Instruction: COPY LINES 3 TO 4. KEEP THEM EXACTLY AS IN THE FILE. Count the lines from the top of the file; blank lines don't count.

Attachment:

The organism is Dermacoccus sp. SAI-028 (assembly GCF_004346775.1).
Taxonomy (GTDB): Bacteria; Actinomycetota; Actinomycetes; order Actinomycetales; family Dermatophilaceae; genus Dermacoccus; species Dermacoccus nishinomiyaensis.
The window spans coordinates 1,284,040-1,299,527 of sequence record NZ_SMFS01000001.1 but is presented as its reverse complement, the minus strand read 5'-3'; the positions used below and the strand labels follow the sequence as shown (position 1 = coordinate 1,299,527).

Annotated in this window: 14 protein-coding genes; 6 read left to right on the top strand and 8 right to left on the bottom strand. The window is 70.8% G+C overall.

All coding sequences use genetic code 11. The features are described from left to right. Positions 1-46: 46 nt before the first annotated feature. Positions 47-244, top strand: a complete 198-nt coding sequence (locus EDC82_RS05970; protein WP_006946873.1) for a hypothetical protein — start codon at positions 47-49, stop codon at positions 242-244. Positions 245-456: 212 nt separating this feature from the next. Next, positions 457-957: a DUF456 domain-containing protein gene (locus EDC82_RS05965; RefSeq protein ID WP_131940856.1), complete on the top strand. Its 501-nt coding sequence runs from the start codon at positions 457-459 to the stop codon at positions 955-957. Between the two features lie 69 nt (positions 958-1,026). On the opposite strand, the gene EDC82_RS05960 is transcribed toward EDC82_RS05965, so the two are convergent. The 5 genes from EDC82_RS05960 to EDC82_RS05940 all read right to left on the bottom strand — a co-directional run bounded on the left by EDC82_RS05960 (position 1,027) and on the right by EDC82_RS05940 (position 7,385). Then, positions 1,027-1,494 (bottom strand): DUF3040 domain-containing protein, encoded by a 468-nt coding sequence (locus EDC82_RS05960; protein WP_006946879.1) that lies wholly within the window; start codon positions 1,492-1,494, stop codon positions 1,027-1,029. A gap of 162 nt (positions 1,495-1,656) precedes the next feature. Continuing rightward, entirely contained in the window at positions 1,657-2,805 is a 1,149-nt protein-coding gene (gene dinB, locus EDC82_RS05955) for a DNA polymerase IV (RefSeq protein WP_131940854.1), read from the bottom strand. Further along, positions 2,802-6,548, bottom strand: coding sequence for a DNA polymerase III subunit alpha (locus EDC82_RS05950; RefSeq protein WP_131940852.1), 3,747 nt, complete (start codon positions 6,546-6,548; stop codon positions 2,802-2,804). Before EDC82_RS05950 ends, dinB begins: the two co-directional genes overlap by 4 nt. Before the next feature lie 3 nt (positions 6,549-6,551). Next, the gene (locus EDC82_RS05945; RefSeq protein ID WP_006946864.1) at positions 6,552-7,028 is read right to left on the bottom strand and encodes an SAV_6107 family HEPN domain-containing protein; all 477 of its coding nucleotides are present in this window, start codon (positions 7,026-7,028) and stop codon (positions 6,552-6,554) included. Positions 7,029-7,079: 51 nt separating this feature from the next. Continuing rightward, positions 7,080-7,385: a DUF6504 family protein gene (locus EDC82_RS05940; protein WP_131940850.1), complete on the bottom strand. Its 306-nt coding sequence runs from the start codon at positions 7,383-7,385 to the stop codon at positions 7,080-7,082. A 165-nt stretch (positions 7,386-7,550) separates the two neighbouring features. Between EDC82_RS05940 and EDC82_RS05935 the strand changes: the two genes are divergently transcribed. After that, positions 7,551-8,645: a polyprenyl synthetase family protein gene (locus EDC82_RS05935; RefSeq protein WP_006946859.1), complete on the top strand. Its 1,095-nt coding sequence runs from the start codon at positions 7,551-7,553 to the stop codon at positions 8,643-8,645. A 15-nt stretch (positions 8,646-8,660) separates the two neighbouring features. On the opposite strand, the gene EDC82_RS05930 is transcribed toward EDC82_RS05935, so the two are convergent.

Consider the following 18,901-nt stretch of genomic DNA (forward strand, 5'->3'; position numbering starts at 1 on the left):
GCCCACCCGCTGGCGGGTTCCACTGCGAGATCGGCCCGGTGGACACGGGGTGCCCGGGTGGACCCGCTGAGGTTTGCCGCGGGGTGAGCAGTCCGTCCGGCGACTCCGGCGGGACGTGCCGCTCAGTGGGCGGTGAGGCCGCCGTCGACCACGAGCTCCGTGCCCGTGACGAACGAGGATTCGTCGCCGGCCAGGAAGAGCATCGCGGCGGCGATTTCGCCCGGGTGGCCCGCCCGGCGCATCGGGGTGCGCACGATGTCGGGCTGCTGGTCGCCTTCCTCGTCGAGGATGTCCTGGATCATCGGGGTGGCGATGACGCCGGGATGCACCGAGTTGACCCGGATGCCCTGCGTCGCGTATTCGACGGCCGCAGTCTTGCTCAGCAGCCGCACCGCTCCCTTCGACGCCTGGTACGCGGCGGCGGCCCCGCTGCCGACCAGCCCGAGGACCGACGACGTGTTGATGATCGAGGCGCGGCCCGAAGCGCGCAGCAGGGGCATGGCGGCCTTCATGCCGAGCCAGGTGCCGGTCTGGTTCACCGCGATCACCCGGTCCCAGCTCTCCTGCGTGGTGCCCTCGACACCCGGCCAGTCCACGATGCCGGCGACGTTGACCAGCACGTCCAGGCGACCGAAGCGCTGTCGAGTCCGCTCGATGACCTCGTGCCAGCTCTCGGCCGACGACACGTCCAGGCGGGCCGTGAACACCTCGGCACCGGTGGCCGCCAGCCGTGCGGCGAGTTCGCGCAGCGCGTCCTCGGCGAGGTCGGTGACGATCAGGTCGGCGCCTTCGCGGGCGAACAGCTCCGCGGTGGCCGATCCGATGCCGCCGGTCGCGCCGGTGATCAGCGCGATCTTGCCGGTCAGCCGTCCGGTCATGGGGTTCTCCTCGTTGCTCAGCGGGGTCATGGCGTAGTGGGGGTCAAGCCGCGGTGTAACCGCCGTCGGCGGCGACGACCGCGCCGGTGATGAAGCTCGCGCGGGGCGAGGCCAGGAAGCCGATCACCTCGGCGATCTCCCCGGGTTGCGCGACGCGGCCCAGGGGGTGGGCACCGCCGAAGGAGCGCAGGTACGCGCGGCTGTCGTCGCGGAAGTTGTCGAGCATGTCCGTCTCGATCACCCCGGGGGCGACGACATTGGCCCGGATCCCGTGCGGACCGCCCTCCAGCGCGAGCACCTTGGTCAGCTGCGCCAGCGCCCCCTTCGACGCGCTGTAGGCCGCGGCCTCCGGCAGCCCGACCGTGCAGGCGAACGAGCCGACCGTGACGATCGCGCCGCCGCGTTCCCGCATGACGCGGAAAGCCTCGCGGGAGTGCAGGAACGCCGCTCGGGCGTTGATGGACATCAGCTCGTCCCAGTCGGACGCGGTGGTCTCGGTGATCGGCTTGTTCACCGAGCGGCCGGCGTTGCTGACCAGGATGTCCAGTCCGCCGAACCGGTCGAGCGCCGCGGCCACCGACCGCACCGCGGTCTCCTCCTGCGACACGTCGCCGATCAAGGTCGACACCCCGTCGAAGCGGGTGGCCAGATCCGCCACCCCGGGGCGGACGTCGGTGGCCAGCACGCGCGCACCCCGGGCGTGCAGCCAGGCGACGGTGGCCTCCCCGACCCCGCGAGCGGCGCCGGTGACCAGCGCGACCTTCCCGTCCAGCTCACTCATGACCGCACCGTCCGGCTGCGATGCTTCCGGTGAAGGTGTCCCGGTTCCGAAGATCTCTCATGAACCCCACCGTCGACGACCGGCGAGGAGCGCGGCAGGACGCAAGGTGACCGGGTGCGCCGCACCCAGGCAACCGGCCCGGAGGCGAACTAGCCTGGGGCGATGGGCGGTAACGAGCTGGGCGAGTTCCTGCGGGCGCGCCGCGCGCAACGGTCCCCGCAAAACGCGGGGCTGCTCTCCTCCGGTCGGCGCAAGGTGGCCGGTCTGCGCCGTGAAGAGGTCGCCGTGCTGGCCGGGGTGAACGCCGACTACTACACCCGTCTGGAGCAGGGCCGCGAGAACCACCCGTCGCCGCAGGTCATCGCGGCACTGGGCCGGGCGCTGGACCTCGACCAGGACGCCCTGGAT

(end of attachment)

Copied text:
The window spans coordinates 1,284,040-1,299,527 of sequence record NZ_SMFS01000001.1 but is presented as its reverse complement, the minus strand read 5'-3'; the positions used below and the strand labels follow the sequence as shown (position 1 = coordinate 1,299,527).

Annotated in this window: 14 protein-coding genes; 6 read left to right on the top strand and 8 right to left on the bottom strand. The window is 70.8% G+C overall.